The Seven Major Methods of Preserving Food: A Guide

When faced with the task of storing and preserving survival food, if you’re just getting started you might find yourself overwhelmed and confused by all the methods of preserving food for the long-term. Today, we’ll look at the seven major methods of food preservation and how to choose which one is right for you.

Canning

This is a very popular and age-old method of preserving food. When you buy canned food at the grocery store or make it yourself at home, it’s essentially preserved in the same way. Using heat and pressure, the food is preserved in a vacuum created in the jar or can. Canned food lasts for an incredibly long time, and, if you’re doing it yourself, you might spend an afternoon canning up food that will last you years. The downside is the amount of work it could take, depending on what you’re canning, and also, if you want to preserve meat or other seriously caloric foods, you’ll need to invest in a pressure canner which can be around $100. The investment will be well worth it, especially if you are a gardener, hunter, or farmer and have lots of food and meat you could preserve.

Freezing

Freezing is definitely a really great and easy way to store food for the short term (read: 3 months-1 year). Most people already own freezers, and, if you hunt, have a big family, or like to buy meat in bulk, you might own a deep freezer as well. Freezing is great for preserving a large harvest or a great deal at the grocery store, and if you’re looking for self-reliance while the grid is still up or if you have an excellent off-grid electric system, but freezing requires nearly constant electricity, so it’s not the best option for disaster preparedness.

Dehydrating

Dehydrating is a very popular method of preserving food for hiking, camping, or survival, and many survival foods you’ll purchase pre-made will be dehydrated (or freeze dried, see below). One really great reason for dehydrating food is that it makes it incredibly lightweight, so this is a great option for bug-out food or for maximizing storage. Dehydrating typically preserves a lot of the nutrients of the food that is dried, which freezing and canning do not, so that’s another plus. You can build your own dehydrating box that will use the heat from the sun to dry your food, but this will be subject to the environment and the threat of pests. You can also purchase a dehydrator, which will require electricity, but can efficiently dehydrate a lot of food overnight, which is great. The downside is that the cost of dehydrating might outweigh the benefits, depending on the price of electricity and food in your area, but it’s a great option for gardeners, farmers, or hunters, who have a lot of excess food to preserve.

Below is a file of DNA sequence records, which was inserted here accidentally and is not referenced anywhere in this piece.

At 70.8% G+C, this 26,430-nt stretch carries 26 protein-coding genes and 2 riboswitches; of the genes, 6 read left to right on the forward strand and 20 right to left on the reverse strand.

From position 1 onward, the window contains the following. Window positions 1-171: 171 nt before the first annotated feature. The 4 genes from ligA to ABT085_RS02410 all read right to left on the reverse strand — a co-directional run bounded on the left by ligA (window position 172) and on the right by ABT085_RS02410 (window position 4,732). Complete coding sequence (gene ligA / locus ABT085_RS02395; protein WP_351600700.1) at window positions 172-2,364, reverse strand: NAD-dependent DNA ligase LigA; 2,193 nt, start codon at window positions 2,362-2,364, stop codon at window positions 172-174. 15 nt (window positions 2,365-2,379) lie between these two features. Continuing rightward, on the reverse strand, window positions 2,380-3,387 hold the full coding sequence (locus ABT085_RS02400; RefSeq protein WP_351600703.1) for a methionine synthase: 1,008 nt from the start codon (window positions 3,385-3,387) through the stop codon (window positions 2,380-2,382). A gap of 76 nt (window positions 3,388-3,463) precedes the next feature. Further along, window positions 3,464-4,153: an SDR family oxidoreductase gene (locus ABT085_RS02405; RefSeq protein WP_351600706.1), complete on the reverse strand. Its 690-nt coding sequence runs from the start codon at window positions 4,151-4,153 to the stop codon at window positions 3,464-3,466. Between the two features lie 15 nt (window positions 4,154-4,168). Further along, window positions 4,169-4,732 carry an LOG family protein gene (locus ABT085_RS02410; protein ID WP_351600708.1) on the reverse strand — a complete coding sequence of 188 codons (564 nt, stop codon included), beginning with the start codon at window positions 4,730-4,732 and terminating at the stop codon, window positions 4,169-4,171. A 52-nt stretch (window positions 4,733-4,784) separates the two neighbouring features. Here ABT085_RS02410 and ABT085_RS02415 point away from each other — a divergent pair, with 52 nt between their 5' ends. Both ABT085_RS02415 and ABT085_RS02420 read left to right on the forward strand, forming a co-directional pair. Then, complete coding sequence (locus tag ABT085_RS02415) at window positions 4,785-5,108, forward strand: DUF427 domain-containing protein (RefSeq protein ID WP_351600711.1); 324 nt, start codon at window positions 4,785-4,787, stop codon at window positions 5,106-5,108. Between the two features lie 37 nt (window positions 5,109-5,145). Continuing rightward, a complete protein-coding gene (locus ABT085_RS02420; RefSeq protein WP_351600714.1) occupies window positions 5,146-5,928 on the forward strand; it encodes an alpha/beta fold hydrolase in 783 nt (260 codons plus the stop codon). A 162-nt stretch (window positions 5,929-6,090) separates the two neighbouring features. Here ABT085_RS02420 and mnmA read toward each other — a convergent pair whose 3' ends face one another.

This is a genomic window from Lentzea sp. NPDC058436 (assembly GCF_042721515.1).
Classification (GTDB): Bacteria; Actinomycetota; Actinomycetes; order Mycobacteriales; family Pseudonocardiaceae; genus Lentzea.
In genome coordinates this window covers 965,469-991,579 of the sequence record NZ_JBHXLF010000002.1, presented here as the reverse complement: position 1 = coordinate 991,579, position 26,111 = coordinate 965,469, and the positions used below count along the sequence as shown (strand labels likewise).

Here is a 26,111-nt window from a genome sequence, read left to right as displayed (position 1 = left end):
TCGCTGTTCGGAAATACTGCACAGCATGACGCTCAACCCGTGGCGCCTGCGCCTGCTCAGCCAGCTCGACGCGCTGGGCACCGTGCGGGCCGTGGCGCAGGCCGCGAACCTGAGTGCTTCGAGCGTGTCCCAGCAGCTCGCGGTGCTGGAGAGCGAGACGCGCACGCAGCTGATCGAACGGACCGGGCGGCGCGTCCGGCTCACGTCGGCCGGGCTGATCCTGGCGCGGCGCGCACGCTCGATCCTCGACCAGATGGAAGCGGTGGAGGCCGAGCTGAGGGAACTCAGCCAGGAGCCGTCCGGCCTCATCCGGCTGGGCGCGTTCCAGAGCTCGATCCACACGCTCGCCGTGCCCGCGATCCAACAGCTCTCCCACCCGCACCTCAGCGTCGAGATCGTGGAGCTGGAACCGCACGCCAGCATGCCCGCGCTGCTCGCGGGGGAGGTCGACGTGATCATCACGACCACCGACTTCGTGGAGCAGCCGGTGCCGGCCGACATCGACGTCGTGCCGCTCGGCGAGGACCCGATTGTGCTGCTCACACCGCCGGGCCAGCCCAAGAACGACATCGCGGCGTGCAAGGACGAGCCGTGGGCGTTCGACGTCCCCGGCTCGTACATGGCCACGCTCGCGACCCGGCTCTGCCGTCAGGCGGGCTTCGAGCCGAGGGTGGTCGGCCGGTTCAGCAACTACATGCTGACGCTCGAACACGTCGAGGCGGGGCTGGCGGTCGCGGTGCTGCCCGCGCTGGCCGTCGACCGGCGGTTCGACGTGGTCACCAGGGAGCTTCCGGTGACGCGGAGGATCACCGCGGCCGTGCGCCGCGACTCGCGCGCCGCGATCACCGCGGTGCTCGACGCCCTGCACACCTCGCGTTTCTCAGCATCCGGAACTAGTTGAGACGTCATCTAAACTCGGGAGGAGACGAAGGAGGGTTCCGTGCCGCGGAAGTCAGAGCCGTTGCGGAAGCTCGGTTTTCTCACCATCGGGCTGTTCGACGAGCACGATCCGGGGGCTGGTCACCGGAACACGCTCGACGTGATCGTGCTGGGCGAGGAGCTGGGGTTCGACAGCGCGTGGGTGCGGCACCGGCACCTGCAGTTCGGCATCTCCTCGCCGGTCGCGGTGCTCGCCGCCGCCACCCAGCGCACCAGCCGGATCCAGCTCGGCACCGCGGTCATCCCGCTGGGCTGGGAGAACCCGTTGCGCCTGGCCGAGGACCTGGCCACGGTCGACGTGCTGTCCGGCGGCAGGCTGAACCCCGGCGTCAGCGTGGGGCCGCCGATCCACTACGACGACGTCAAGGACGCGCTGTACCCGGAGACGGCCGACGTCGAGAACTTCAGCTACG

Freeze Drying 

Freeze drying is the process of freezing food and then putting it in a vacuum chamber to suck out all the air and moisture. Freeze dried food has increased in popularity recently as it will last for a very long time. You can do it at home a few different ways, but with a few different steps, and you will need a vacuum chamber. If you get yourself all set up to freeze dry it might be the only method you’ll need for preserving food of any kind, but the downside being it might cost you a bit to get set up to do it regularly.

Curing 

Curing is the process of using salt to eliminate moisture and inhibit bacterial growth in food, most commonly meat. It can take a bit of time to do, but it is an excellent way to preserve meat, which is a very important source of calories and nutrients. Being able to preserve hearty food like meat can be crucial for long-term survival. It is done by coating cuts of meat with salt or brine and letting this sit for an extended period of time. You can also smoke the meat, which will an additional flavor to the meat. If cured correctly and stored in a cool, dry place, cured meat can last indefinitely.

Fermenting 

Fermenting foods has gotten very trendy among foodies recently, but it is an ancient practice that is used to make many foods you probably take for granted. Beer, pickles, Sauerkraut, yogurt, and sourdough are all examples of fermented foods you may already be familiar with, but you can ferment all kinds of fruits and vegetables, and it’s a great way to preserve and enhance the nutrients of the food by making it a probiotic. There are many different methods of fermenting, based on what you’re preserving with it, but they all involve growing live active cultures that will preserve the product. The downside is that it can be tricky sometimes if you have a failed ferment, but the upside is you can preserve things for very long periods of time and the nutritional benefits are absolutely amazing.

Vacuum sealing 

Vacuum sealing involves placing food in a plastic bag and using a vacuum sealer to suck all the air out. It’s a great way to store food that’s already been preserved using another method, either by using in your freezer to make food last longer, or storing your dried, cured, or freeze-dried food. You can also store dried goods like rice and beans using vacuum sealing, to keep out moisture and bacteria, and even to keep non-food survival supplies safe, like ammunition or medicine. The only downside is that you do have to purchase a vacuum sealer and the bags that go along with it, but if you’re serious about keeping your food fresh and safe, it’s definitely a very good tool to have for the serious prepper.

These are the seven major methods of preserving food. It’s important to familiarize yourself with all your options so that you can make the right choice to preserve food for your family. What works for one individual or family might not work for another, so weigh your options and choose the method that will be right for your budget and storage capacity.

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